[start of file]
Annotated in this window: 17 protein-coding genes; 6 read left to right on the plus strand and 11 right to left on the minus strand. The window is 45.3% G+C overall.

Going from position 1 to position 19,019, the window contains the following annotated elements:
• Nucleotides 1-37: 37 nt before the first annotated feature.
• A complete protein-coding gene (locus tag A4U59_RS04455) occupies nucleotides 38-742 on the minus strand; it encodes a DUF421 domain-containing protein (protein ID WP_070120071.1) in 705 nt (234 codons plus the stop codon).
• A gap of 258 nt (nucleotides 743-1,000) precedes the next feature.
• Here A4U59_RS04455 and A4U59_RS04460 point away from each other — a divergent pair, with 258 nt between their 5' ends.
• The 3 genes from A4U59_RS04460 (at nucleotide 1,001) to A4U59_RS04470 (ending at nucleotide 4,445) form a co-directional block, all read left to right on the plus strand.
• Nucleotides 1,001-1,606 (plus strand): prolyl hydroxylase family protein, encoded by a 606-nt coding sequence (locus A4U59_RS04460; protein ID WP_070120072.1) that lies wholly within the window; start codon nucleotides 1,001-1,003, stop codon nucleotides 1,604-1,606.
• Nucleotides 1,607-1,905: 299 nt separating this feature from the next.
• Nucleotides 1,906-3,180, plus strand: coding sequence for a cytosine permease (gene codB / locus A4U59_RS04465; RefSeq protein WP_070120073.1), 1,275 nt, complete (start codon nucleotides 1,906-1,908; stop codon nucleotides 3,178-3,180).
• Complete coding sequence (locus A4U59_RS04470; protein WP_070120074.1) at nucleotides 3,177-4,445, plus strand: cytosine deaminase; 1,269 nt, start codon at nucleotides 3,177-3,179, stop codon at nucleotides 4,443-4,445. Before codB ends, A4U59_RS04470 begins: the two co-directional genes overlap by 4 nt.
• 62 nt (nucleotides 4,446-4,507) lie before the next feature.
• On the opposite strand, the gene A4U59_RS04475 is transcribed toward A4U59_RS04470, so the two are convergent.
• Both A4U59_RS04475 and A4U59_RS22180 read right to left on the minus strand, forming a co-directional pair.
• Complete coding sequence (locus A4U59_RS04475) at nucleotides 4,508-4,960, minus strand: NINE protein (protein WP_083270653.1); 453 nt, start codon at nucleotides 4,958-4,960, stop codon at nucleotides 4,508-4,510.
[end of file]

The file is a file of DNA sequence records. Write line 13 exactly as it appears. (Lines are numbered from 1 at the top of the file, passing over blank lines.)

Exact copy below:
• On the opposite strand, the gene A4U59_RS04475 is transcribed toward A4U59_RS04470, so the two are convergent.